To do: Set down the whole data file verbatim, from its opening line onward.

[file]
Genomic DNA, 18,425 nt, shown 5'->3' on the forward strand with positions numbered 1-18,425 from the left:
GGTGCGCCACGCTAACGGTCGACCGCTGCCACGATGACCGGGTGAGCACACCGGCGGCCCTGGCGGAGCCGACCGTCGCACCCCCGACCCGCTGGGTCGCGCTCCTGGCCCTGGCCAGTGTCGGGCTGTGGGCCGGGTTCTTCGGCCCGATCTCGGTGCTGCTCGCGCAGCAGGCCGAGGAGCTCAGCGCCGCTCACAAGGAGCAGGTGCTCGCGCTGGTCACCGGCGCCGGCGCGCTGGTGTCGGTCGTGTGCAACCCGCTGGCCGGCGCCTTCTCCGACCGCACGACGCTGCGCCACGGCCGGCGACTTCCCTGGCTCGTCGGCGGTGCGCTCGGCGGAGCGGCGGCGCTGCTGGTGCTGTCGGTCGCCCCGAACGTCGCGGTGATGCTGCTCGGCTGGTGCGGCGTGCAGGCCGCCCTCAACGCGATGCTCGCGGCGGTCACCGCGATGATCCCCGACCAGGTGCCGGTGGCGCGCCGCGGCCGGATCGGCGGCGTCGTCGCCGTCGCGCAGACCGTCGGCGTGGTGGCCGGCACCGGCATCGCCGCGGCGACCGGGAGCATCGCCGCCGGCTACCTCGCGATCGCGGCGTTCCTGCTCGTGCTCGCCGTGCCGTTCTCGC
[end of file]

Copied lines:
Genomic DNA, 18,425 nt, shown 5'->3' on the forward strand with positions numbered 1-18,425 from the left:
GGTGCGCCACGCTAACGGTCGACCGCTGCCACGATGACCGGGTGAGCACACCGGCGGCCCTGGCGGAGCCGACCGTCGCACCCCCGACCCGCTGGGTCGCGCTCCTGGCCCTGGCCAGTGTCGGGCTGTGGGCCGGGTTCTTCGGCCCGATCTCGGTGCTGCTCGCGCAGCAGGCCGAGGAGCTCAGCGCCGCTCACAAGGAGCAGGTGCTCGCGCTGGTCACCGGCGCCGGCGCGCTGGTGTCGGTCGTGTGCAACCCGCTGGCCGGCGCCTTCTCCGACCGCACGACGCTGCGCCACGGCCGGCGACTTCCCTGGCTCGTCGGCGGTGCGCTCGGCGGAGCGGCGGCGCTGCTGGTGCTGTCGGTCGCCCCGAACGTCGCGGTGATGCTGCTCGGCTGGTGCGGCGTGCAGGCCGCCCTCAACGCGATGCTCGCGGCGGTCACCGCGATGATCCCCGACCAGGTGCCGGTGGCGCGCCGCGGCCGGATCGGCGGCGTCGTCGCCGTCGCGCAGACCGTCGGCGTGGTGGCCGGCACCGGCATCGCCGCGGCGACCGGGAGCATCGCCGCCGGCTACCTCGCGATCGCGGCGTTCCTGCTCGTGCTCGCCGTGCCGTTCTCGC